Like any great dish, the origins of the Reuben sandwich is shrouded in mystery and controversy. Many lay claim to its founding, though the true Reuben may ultimately be lost in the mists of history.
As a child of the 1970s, I always figured it was a tribute to the quirky friend/manager Reuben Kincaid of the Partridge family. Turns out folks have been enjoying these sandwiches much longer.
The Merriam-Webster dictionary originally attributed the sandwich to New York restaurateur Arnold Reuben who reportedly served it to a hungry female co-star of Charlie Chaplin’s in 1914. Raising serious Nebraskan ire at the oversight, Omaha natives cried foul, saying it was actually local grocer Reuben Kulakofsky who dreamed up the corned beef, Swiss cheese, sauerkraut, rye bread and Russian dressing sandwich in 1925. According their accounts, the sandwich was dreamed up to feed hungry late-night poker players at the Blackstone Hotel.
Like nachos, the Caesar salad or buffalo wings, the details of its origins may never be completely unearthed. meaty lunchtime staple has become as ubiquitous to American menus as, well, apple pie.
Purists insist that a true Reuben consist of corned beef, sauerkraut, Swiss cheese, and Russian dressing on toasted rye bread. Nothing more, nothing less. Pastrami, the smoked cousin of corned beef is often substituted, as is Thousand Island dressing — a mayonnaise-based topping that evolved from the yogurty Russian version. From there, almost anything is game, from Reuben egg rolls and pizzas to Reuben-style hotdogs.
Where to get this post-St. Patty’s day corned-beef classic locally? Here are some favorites…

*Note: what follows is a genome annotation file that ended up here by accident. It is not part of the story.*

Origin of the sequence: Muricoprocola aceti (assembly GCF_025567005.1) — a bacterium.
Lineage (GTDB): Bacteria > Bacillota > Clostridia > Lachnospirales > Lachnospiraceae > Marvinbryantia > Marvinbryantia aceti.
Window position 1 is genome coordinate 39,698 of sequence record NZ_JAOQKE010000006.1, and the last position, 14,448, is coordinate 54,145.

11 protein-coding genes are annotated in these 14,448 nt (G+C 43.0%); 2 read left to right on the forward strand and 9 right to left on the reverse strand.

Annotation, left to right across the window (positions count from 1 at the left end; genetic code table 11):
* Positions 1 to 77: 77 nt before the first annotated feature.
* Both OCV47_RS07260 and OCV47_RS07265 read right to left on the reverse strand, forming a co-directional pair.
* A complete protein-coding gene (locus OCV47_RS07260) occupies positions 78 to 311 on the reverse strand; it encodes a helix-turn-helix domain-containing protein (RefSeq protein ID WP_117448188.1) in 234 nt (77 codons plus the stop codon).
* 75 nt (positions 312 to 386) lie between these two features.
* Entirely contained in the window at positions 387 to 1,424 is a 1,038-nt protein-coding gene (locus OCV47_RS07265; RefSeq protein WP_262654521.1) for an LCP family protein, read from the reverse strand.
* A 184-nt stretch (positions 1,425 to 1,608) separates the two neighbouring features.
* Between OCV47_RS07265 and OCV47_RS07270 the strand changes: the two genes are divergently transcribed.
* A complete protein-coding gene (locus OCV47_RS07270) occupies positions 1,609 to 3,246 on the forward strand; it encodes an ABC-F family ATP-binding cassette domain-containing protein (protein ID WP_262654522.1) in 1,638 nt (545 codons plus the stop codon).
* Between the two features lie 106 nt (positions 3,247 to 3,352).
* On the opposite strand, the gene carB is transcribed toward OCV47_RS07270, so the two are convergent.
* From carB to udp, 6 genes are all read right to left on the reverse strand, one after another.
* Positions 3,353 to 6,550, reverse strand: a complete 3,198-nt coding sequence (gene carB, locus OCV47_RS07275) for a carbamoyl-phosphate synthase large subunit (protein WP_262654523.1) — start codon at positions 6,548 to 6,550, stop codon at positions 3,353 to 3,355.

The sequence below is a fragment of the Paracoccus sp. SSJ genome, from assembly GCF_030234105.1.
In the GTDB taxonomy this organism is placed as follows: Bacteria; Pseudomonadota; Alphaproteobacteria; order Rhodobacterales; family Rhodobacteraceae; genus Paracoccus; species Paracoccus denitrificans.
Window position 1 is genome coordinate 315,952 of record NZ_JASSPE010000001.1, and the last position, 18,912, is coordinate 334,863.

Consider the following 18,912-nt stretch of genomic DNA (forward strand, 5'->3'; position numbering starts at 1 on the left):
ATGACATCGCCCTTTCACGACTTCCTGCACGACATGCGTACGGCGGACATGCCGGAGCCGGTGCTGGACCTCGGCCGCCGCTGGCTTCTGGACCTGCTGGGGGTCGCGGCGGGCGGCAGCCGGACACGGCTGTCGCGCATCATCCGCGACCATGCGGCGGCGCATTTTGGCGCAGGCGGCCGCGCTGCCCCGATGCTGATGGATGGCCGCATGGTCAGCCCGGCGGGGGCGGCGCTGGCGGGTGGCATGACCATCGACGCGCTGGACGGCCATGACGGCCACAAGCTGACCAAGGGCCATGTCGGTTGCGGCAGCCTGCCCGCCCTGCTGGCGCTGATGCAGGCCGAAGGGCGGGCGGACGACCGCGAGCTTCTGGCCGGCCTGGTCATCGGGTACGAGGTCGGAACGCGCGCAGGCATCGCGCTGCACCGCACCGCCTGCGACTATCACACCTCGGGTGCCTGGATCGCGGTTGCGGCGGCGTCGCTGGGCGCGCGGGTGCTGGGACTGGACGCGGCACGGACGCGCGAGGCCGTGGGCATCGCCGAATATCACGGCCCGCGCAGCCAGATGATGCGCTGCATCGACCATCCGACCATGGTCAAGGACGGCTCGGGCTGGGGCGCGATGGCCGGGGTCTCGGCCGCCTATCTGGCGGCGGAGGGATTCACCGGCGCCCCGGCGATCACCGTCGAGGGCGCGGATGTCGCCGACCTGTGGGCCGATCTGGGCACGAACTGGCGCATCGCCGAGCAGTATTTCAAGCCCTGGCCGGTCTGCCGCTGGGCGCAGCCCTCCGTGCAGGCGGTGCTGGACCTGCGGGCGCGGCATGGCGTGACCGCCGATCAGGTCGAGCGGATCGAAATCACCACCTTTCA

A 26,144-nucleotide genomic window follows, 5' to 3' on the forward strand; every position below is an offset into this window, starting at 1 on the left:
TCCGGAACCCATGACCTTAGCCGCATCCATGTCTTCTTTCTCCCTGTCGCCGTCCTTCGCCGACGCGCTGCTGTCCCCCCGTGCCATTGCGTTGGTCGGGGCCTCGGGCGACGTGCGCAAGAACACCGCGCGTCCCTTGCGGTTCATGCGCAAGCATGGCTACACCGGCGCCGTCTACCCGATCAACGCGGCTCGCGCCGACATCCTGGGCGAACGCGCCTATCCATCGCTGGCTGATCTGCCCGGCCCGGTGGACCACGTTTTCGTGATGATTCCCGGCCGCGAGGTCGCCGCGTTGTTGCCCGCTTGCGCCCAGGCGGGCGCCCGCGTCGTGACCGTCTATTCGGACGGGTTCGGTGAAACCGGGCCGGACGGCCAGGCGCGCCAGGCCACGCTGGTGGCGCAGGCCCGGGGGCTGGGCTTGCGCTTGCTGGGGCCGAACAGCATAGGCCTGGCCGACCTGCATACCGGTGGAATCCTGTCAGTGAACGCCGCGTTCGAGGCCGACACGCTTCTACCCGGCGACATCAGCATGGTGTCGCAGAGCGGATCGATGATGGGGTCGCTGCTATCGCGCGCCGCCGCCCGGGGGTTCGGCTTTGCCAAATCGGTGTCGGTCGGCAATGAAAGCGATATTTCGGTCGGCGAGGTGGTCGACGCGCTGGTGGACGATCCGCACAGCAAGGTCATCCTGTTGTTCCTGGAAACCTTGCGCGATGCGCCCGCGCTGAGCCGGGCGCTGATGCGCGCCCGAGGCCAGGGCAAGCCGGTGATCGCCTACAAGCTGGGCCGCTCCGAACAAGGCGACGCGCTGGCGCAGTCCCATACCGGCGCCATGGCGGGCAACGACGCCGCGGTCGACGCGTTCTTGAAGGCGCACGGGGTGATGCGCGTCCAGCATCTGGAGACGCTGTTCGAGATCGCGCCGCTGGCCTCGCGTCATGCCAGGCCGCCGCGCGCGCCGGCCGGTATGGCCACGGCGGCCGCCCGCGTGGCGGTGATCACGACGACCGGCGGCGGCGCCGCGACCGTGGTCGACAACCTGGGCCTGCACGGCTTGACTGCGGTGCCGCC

Fresh by Lisa Hemenway: The creme-de-la Reuben, this slightly off-kilter version uses grilled seeded sourdough, caramelized onions, organic sauerkraut and Swiss served with roasted baby reds, $12. 5755 Mountain Hawk, Santa Rosa, 595-1048.
Jackson’s Bar and Oven: Exec Chef Josh Silvers knows from deli. His dressed-up version: Corned beef, Swiss, house-baked Rye and Sauerkraut with house-made chips. $10.95. And of course, the pickles.135 4th Street, Santa Rosa, 545-6900.
Della Fattoria: Another unusual, but delicious take on the traditional, Petaluma’s Della Fattoria piles high Niman Ranch pastrami, Thousand Island Dressing, hearty fresh-baked bread and Alexander Valley sauerkraut. 141 Petaluma Boulevard North, Petaluma, 763-0161.
From the Deli: Traditionalists
Mac’s Deli: Long my go-to standard, Mac’s Reuben is simple and classic. Served with fries and a pickle, it’s a little slice of NYC in Santa Rosa. 630 4th Street, Santa Rosa, 545-3785.
Ulia’s Deli: Locals love this westside deli, and credit for inspiring a lengthy discussion about the merits of Sonoma county’s Reuben’s started with a rave about Ulia’s top-notch Reuben.130 Stony Point Rd # F, Santa Rosa, 525-8542.
Arrigoni’s Deli: Downtown Santa Rosa is fortunate to have several solid delicatessens, and Arrigoni’s extensive sandwich selection makes it a top pick. Classic Reuben on rye. 701 4th St.,
Santa Rosa, 545-1297.
Even more Reubens
Willie Bird Turkey: It’s safe to say that pretty much anything you’re looking for is probably on Willie Bird’s menu. Though they specialize in turkey-centric eats, does a solid grilled Reuben with corned beef, Swiss and sauerkraut on rye. Why Thousand Island dressing is served “on request” is anyone’s guess. $9.75. 1150 Santa Rosa Ave, Santa Rosa, 542-0861.
The Un-Reuben: Taps Petaluma is known for hot dogs, rather than pastrami. Their version of the Reuben is an all-beef dog dressed up with sauerkraut, cheese and Thousand Island on a poppy seed bun.
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